Tuesday, May 28, 2013

Ivory Filter Flask: 5/28/13 edition

Good morning! Between May 21 and May 27, there have been 8 new academic positions posted on the C&EN Jobs website. The numbers:

Total number of ads: 8
- Postdocs: 2
- Tenure-track faculty:  3
- Temporary faculty: 2
- Lecturer positions:  0
- Staff positions:  1
- US/non-US: 5/3

Gainesville, FL: The University of Florida is searching for a prominent chemical biologist for a new chaired position. 

Moscow, Russia: Skoltech is a new institution; they're looking for people, looks like. I think it's interesting how all of the subject areas they're hiring for are very "hot." Wonder how that will look 10 years from now. 

Columbus, OH: Ohio State is searching a postdoctoral fellow for an imaging lab; synthetic experience desired. 

Washington, D.C.: Howard is looking for a department chair.


  1. My wife refuses to consider Skoltech and said that if I apply there, to expect her not to follow me if I get a job. According to her it's all a bunch of hot air and you're going to end up without money and results because it's some vanity project that will line the pockets of some corrupt officials. Also something about Russia being a horrible place to raise a family...

    Of course, she's Russian, so she's biased on this; I'm guessing that I shouldn't listen to her. Moscow sounds fab according to this Canadian movie.


    Maybe I'll apply secretly, but the four reference letters are a bit of a problem. I only have three good ones so far. I suppose I can get someone from my PhD committee...

    1. How resilient is your wife to cultural strangeness? Have you considered the middle east? I'm working at one of the American institutions here, and what you make up for in money and quality of life, you lose in well ... motivation to lift a finger from anyone outside the University. I can't lie, our analytical equipment is light years away from what our dying institution had in the states, and the NMR magnet hasn't gone down in about a year or so. I'm of two minds in this. No where else in the world am I going to be given an opportunity to build something, pay back my student loans, and not literally starve. That said, it's pretty culturally aloof here. Attitudes toward women and free speech are "evolving".

      I'll have to write a book about it, but if you do apply, they will spoil you rotten in the hiring process.

    2. I was thinking about it... but I'm a guy. How would women be treated over there? Do you have to wear a burka every time you go off campus (assuming this is Saudi)? If so, I can't really go there if I'm already married. The best bet might be that American University in Kurdistan, because it's not really Iraq and it's safe and relatively liberal, but I'm not sure they have money or equipment.

    3. How women get treated there? If it's not Saudi, then for the most part fine. UAE is fine, there are some legal inconveniences that will make your blood boil as a woman, and some persistent koran inspired for views on women from the lots of the service class expats. But the bureaucracy and security can make your blood boil for a zillion other ways that have nothing to do with being a woman (hooray British colonialism!) Bengali's can be among the worst in their sexism. I guess the more money you have, the younger, and more ambitious you are, the more western you are in your approach to life, and the less conservative you tend to be. It's the modern world, you either get over it and hire the best qualified men/women to do the job that needs to get done, or you get left behind. With that view, the treatment of women is constantly evolving.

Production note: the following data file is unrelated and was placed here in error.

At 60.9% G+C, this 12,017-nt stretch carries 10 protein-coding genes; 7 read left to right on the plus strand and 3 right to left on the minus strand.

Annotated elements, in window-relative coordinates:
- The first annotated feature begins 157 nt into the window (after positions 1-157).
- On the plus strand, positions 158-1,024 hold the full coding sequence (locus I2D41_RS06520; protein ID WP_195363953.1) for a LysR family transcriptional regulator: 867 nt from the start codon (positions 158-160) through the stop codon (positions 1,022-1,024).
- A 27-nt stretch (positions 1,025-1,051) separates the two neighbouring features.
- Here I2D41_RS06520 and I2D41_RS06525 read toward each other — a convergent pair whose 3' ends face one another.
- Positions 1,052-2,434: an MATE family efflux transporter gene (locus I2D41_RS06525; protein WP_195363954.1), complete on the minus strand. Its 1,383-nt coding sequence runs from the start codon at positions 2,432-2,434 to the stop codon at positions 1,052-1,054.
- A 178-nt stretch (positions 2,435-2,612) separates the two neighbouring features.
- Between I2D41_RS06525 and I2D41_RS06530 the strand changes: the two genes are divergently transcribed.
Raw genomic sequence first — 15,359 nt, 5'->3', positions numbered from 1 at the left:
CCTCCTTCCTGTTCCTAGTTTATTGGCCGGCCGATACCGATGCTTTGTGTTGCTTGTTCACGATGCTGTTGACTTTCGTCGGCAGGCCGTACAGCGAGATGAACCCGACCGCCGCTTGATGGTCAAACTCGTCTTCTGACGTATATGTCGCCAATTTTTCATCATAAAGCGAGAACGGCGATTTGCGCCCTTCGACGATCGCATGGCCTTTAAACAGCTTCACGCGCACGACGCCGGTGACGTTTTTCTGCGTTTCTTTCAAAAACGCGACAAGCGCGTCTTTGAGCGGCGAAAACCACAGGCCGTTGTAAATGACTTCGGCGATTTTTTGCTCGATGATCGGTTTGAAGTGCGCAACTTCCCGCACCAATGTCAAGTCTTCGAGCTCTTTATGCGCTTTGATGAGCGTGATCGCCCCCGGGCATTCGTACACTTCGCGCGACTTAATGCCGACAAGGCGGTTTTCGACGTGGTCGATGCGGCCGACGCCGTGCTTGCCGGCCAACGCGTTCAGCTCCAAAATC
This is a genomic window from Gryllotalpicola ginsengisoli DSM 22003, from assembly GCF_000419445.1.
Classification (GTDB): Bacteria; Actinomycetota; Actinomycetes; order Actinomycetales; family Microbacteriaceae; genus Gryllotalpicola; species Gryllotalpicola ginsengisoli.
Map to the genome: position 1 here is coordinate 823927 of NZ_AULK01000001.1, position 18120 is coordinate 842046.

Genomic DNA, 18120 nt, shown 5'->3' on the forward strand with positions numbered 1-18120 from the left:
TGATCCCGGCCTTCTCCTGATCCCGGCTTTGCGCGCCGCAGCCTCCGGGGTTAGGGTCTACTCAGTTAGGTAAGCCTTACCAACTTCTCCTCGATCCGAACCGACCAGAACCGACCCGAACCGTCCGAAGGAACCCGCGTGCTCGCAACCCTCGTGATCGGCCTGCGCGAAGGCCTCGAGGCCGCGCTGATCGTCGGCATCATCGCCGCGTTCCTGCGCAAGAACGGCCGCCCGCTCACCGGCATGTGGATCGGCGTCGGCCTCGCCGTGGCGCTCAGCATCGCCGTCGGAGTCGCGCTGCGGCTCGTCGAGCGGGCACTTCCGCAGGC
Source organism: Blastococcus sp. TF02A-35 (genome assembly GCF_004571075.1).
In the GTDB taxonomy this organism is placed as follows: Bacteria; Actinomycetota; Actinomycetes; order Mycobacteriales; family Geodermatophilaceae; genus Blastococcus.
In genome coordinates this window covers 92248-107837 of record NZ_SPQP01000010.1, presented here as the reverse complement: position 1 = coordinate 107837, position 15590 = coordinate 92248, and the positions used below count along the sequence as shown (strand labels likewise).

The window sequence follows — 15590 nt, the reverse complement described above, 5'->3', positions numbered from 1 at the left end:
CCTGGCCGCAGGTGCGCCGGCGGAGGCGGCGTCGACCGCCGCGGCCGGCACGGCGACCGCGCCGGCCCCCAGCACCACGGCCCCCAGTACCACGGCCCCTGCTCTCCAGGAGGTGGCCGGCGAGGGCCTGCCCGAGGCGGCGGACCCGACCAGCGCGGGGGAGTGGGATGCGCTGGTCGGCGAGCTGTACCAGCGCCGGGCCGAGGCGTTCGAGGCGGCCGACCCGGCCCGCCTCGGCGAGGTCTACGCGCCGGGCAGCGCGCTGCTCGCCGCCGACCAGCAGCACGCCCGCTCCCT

4. One more thing, the locals don't exactly want you to stay. Yes they need work done, including setting up University infrastructure and education, but they are still trying to find their culture in the modern world and keep their national identity. So they will pay you very well, treat you as an appreciated guest, but really would rather you not stay in the long term and set up roots. Which I guess, in the end it all balances out. You can bear the strangeness as it all seems to balance out.

    5. You've got to admit, what you wrote is not a very good endorsement for (rich) Bedouin culture and their treatment of foreigners. It's definitely not making me look at postings from the region in more of a favorable light. Not to mention it's the Missile East, so it's rather hot there, with a slight chance of missiles.

    6. Take everything Anonymous says with a grain of salt--there are some very negative people who you can give a chance of a lifetime (come to a new country and build a new university) and all they can do is complain about their student loans some more.

    7. I didn't think I was that negative. Life here is just taken with a grain of salt. It seems there are just these very extreme balancing forces all the time. ALL the time, because the region is so diverse and everyone has to be hypersensitive all the time to everyone's culture, origin, and beliefs. As a trained scientific cynic, you can see where it goes. Uncle Sam, you have a good attitude about things, and I think you might like it for a while. Your wife is Russian, she might have a different perspective on things.

    8. No, you're not really overwhelmingly negative, but I come across a lot of similar comments here that don't have much perspective on what they're doing. Sometimes they warn people off what could be great experiences for them.

      One time in grad school I heard a student complain that they were going to have to move to another city to work--the same (much nicer, many more opportunities) city that I had just left to come to grad school. Needless to say I did not have much sympathy--he was actually better off, he just didn't realize it.

  2. I will also not apologize for not being destitute. It is freaking amazing.